Google reportedly hired outside firm to consult on worker unrest
Tensions continue to mount between the search giant's management and rank-and-file employees.
Richard NievaFormer senior reporter
Richard Nieva was a senior reporter for CNET News, focusing on Google and Yahoo. He previously worked for PandoDaily and Fortune Magazine, and his writing has appeared in The New York Times, on CNNMoney.com and on CJR.org.
Google is looking to an outside consultancy as the search giant tries to figure out how to deal with ongoing unrest and protests from its employees, according to a report Wednesday by The New York Times.
The firm, Michigan-based IRI Consultants, has a history of "anti-union efforts," the Times said, citing work the company has done with hospitals and health care providers to stave off unionization efforts.
The report comes as tensions have mounted between Google management and rank-and-file employees. Activists within the search giant have protested several decisions by leadership, including the signing of an artificial intelligence contract the with the Pentagon, Google's work in China, and leadership's handling of sexual assault allegations.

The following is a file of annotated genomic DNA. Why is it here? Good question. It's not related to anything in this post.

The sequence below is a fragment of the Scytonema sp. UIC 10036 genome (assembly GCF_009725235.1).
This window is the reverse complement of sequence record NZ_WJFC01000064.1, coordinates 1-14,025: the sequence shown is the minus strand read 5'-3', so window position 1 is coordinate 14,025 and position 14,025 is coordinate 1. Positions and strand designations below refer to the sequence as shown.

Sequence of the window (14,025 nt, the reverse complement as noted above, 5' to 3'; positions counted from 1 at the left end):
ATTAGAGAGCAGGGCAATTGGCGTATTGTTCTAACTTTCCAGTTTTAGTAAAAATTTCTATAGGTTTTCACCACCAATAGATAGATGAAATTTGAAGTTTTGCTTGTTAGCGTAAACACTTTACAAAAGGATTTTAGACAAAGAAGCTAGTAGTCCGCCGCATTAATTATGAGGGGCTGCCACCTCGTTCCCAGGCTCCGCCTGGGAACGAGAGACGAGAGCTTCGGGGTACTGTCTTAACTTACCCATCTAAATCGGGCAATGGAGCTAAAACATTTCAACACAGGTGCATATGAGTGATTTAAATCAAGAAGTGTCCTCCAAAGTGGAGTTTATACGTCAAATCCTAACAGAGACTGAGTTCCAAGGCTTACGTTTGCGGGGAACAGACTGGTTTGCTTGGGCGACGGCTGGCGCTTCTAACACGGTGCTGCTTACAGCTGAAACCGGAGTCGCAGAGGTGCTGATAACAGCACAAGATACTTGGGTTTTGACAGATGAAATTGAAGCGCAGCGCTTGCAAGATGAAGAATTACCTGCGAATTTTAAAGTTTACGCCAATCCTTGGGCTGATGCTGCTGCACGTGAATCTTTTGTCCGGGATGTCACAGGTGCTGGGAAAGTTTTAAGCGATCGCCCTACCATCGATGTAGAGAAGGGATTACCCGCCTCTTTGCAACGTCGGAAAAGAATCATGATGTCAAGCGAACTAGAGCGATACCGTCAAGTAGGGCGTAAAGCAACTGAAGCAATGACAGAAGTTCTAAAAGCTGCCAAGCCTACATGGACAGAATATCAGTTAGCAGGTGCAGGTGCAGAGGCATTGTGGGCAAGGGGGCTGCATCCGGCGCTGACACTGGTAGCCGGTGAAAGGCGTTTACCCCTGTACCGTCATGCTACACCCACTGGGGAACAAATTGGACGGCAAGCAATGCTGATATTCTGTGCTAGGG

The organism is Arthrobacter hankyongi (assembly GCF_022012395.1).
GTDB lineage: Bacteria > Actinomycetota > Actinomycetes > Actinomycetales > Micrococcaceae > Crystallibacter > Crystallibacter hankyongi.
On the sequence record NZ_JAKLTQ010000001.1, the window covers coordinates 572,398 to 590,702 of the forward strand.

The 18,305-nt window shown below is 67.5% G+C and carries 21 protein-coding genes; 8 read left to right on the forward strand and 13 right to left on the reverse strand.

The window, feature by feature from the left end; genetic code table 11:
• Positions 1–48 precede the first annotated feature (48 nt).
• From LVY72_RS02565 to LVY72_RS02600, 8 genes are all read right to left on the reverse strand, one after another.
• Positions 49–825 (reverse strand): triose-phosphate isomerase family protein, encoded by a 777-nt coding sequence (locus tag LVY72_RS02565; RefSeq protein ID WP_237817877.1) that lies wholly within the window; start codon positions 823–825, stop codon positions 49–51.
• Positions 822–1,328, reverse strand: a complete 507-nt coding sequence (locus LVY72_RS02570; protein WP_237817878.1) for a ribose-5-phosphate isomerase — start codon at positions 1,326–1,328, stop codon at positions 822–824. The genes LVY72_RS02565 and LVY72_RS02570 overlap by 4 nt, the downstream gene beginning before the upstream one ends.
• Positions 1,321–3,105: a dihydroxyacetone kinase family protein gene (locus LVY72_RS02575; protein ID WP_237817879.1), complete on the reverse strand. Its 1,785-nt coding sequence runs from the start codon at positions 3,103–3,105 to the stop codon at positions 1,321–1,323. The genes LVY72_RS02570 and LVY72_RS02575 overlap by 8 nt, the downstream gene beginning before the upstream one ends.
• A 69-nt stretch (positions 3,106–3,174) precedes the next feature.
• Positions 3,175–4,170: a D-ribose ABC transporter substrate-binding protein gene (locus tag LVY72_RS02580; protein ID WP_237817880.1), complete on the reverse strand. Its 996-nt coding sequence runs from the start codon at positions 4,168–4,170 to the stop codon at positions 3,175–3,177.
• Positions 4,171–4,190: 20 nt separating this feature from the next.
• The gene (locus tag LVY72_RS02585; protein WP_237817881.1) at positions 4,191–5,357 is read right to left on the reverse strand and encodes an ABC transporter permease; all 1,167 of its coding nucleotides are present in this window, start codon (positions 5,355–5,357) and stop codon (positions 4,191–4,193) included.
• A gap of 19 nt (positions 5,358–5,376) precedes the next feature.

In recent weeks, relations between Google management and some workers have grown more intense. The company last week said it would scale back its TGIF town hall meetings, a long-standing company tradition. Google CEO Sundar Pichai said the meetings will be held monthly, instead of weekly or bi-weekly, because of a "coordinated effort" to leak comments made at the internal meetings.
Google workers have also taken issue with a calendar tool the company has required employees to install on their computers. The software, an extension for the company's Chrome browser, is designed to flag meetings with more than 100 attendees or more than 10 rooms. Google employees accused the company of spying on activist or organizing efforts. The company said it was only trying to cut down on calendar spam.
According to the Times report, Google employees discovered the company's relationship with IRI after the introduction of the Chrome extension. Employees searched through an executive's calendar, which was visible to Google employees at the time, and saw the company had been meeting with the firm for months.
Google said the firm didn't have any input on the decision to roll out the calendar tool.
"We engage dozens of outside firms to provide us with their advice on a wide range of topics," a Google spokeswoman said. "To suggest this particular firm had anything whatsoever to do with the recent calendar extension -- or any internal policies whatsoever -- is absolutely false."
IRI Consultants didn't return a request for comment.
Google has been accused of trying to clamp down on labor organizing in the past. Last month, Google reportedly attempted to cancel an employee meeting in Zurich to discuss unionization, though the workers held the meeting anyway.
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